# How do I formally answer questions about maximal domain? [Verification]

I have the following task:

"State the maximal domain $D \subseteq \mathbb{R}^2$ of the following functions $f: D \rightarrow \mathbb{R}$

$\color{grey}{\textrm{and draw D in each case.}}$" (I'll do this bit).

1. $f(x,y) = \dfrac{xy}{x-y}$
2. $f(x,y) = x + \sqrt{x^2 + y^2}$
3. $f(x,y) = \dfrac{\tan{(xy)}}{x^2 - y^2}$

Whilst I think that I understand what is being asked, I don't think I could articulate my solution with the appropriate rigour such that I could present it. Is my approach for determining the maximal domains valid? As such, have i accurately represented my maximal domains with the correct notation?

Progress so far:

Generally, I have tried to identify subdomains in my functions, and then wish to state the domain of each whole function as the intersection of those subdomains.

1. Here I would argue that the maximal domain is the intersection of the numerator and denominator.

Thus, \begin{align*} D_1 &= \{x,y: x,y \in \mathbb{R}^2\} \ \cap \{ x,y: x,y \in \mathbb{R}^2 \cap (x \neq y)\} \\ D_1 &= \{ x,y: x,y \in \mathbb{R}^2 \cap (x \neq y)\} & \text{(Rule missing.)} \\ \end{align*}

1. Here I would argue that the maximal domain is the intersection of the lone $x$ term and the term contained within the root function.

Thus,

\begin{align*} D_2 &= \{x: x \in \mathbb{R} \} \cap \{x,y: x^2 + y^2 \in \mathbb{R_{\geq 0}} \} \hspace{6.1cm} \\ D_2 &= \{x,y: (x \in \mathbb{R}) \cap (x^2 + y^2 \in \mathbb{R_{\geq 0}}) \} \\ \end{align*}

1. Analogue to 1, except that another term needs to be introduced for the repeating asymptotes of the tangent function.

Thus,

\begin{align*} D_3 &= \{ x,y: x,y \neq n\cdot \frac{\pi}{2} \in \mathbb{R^2} \ (n \in \mathbb{N}) \} \ \cap \{ x,y: x^2 - y^2 \neq 0 \} \hspace{2.6cm} \\ D_3 &= \{ x,y: x,y \neq n\cdot \frac{\pi}{2} \in \mathbb{R^2} \ (n \in \mathbb{N}) \cap (x^2 - y^2 \neq 0) \} \\ \end{align*}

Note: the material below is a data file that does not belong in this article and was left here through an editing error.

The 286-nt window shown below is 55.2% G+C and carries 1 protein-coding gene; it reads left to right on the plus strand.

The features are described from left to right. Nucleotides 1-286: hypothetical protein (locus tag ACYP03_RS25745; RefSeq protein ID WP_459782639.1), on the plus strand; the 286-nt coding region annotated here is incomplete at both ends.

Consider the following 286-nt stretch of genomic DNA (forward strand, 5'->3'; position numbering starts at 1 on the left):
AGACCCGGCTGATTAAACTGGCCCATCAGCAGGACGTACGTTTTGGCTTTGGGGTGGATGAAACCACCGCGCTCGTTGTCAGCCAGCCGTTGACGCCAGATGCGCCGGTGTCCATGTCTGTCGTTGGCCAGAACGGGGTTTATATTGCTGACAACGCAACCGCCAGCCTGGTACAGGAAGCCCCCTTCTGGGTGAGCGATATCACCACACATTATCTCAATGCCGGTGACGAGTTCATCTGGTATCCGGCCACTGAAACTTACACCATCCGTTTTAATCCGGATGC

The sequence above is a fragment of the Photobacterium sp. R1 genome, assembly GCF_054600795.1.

• In $D_2$ the term in the sqaure root can be 0. So i think you should change $\mathbb{R}_{\gt 0}$ to $\mathbb{R}_{\ge 0}$. – Shervin Sorouri Jun 24 '18 at 12:05
• And the union in the first equation for each of $D_i$ should change to an intersection. – Shervin Sorouri Jun 24 '18 at 12:07
• @ShervinSorouri well spotted, I have made the changes. – Oscar Jun 24 '18 at 12:10
• And you should change your notation. Meaning, when you say $D_i = \{x , y : ...$ it doesn't have any set theoretical meaning it should be changed to $D_i = \{(x, y) \in \mathbb{R}^2: ...$. – Shervin Sorouri Jun 24 '18 at 12:10
• It would be better stated as "Find the natural domain of the expressions ..." – zhw. Jun 24 '18 at 15:16

## 1 Answer

In 1. the only restricting factor is the division, as $(x,y) \to xy$ and $(x,y) \to x-y$ are defined everywhere. So the maximal domain is where the division is defined i.e. where $x-y \neq 0$.

So $D_1 = \{(x,y) \in \mathbb{R}^2: x \neq y\}$.

$D_2$ is just $\mathbb{R}^2$ because $x^2 + y^2 \ge 0$ always, so that the square root is always defined.

For the third we need both $\tan(xy)$ to be defined and $x^2 - y^2 \neq 0$ for the division to be defined. The latter is the case iff $x \neq y$ and $x \neq -y$, as $x^2 - y^2 = (x-y)(x+y)$. $\tan(t)$ is defined for all $t \notin \{\frac{\pi}{2} + k\pi: k \in \mathbb{Z}\}$. So the maximal natural domain for the third $f$ is the intersection of these two sets so $$D_3 = \{(x,y): y \neq x \land y \neq -x \land \forall k \in \mathbb{Z}: xy \neq \frac{\pi + 2k\pi}{2} \}$$